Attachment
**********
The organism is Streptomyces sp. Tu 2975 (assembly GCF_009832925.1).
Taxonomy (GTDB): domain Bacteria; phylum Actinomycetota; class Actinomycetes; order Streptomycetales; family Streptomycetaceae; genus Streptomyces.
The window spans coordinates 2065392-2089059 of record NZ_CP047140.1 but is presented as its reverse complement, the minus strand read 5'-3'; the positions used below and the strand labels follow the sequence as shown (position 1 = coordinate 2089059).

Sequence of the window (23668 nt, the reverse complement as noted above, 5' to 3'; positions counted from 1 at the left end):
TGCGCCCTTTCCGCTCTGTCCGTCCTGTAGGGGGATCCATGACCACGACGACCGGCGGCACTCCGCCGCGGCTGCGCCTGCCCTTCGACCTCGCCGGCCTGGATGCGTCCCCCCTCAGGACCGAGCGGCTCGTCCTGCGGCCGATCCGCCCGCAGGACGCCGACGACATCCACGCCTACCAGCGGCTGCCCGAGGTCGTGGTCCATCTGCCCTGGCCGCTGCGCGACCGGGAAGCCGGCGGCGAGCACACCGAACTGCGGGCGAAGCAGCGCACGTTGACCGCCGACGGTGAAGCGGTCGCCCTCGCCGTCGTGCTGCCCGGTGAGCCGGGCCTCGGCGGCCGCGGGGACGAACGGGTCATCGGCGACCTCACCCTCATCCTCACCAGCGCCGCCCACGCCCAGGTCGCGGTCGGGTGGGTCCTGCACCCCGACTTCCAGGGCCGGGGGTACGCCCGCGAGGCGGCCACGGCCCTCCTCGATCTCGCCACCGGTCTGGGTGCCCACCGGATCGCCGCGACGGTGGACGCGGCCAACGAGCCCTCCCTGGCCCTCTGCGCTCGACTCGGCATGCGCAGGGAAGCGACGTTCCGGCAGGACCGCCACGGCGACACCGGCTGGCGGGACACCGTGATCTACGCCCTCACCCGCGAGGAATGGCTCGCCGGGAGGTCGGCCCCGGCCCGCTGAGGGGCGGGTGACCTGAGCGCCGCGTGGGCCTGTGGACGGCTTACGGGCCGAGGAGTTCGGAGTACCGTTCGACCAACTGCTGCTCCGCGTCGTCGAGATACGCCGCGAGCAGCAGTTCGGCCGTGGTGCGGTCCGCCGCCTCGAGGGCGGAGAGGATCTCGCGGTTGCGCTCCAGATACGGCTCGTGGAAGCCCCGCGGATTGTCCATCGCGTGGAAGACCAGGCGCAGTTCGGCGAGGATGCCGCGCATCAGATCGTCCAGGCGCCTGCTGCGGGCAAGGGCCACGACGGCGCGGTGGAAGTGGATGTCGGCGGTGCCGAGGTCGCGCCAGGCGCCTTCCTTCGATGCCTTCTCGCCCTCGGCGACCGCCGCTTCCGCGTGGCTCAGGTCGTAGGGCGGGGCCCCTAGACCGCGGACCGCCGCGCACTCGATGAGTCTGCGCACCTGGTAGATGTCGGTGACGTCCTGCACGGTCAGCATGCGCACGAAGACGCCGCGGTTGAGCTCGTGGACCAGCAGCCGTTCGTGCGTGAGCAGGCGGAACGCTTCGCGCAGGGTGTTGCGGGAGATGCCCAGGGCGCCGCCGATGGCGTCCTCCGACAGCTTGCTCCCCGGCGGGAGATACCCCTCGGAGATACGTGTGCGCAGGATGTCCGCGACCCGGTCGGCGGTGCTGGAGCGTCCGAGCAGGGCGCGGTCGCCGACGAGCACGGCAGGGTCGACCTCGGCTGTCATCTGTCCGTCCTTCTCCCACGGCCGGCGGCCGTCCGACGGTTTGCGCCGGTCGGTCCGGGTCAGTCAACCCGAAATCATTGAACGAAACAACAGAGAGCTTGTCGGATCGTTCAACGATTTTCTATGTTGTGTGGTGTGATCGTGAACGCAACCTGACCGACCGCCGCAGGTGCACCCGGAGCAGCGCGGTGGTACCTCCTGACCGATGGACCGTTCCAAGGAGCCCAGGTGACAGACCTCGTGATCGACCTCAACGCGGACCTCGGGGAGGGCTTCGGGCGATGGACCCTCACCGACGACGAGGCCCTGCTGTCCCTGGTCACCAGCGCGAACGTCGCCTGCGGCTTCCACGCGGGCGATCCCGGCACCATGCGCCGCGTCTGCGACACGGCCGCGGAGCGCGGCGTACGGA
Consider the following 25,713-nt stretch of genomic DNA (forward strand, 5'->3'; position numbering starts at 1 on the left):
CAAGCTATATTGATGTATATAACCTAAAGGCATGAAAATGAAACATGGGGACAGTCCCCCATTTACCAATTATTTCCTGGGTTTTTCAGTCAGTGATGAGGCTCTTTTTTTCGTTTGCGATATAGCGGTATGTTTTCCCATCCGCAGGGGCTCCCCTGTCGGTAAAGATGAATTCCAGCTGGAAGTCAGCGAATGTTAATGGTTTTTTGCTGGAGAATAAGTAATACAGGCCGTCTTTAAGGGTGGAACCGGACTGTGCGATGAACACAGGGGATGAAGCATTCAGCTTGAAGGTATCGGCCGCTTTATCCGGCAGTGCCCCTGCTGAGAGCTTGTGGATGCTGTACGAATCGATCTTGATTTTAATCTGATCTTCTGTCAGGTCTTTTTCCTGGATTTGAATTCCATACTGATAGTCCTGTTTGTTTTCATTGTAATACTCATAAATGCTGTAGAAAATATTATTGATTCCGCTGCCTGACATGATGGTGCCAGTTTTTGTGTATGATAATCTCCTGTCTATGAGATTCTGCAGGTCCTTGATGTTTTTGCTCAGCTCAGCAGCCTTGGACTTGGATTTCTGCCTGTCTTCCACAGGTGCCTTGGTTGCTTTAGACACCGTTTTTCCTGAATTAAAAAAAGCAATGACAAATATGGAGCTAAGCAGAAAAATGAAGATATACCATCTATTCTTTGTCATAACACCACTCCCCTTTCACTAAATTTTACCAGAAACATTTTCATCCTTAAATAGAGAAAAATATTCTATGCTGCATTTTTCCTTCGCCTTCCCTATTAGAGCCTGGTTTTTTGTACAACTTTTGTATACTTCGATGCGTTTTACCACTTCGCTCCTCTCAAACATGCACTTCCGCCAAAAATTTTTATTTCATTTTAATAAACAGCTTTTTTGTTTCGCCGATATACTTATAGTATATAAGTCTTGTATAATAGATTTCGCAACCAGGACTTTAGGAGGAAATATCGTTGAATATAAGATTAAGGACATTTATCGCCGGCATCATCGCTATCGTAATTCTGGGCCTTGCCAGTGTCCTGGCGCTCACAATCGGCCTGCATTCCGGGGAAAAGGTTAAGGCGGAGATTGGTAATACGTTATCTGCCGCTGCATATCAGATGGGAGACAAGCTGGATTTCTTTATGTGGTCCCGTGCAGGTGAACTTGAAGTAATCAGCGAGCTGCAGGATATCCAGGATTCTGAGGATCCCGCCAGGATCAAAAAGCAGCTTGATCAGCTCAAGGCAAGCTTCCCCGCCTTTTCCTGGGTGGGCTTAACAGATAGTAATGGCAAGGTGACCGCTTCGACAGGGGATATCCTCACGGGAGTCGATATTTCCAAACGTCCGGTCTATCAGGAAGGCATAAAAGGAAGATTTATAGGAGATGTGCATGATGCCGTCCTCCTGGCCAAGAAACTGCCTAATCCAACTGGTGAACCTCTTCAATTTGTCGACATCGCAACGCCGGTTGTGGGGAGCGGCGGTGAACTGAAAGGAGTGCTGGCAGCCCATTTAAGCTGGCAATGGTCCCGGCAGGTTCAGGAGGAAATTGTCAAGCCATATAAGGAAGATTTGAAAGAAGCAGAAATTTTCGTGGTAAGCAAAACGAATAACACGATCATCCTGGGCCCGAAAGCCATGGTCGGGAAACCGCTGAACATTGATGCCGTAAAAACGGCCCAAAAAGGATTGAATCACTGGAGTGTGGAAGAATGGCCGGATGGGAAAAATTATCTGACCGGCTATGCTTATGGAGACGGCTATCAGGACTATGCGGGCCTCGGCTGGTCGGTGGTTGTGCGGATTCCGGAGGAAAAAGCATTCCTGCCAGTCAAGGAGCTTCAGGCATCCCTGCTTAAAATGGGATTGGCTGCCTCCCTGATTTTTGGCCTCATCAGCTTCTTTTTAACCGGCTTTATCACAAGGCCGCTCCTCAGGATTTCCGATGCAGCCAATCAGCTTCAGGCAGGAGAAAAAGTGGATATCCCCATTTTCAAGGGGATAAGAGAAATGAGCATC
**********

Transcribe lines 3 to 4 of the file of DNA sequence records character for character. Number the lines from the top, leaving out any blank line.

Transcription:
The window spans coordinates 2065392-2089059 of record NZ_CP047140.1 but is presented as its reverse complement, the minus strand read 5'-3'; the positions used below and the strand labels follow the sequence as shown (position 1 = coordinate 2089059).

Sequence of the window (23668 nt, the reverse complement as noted above, 5' to 3'; positions counted from 1 at the left end):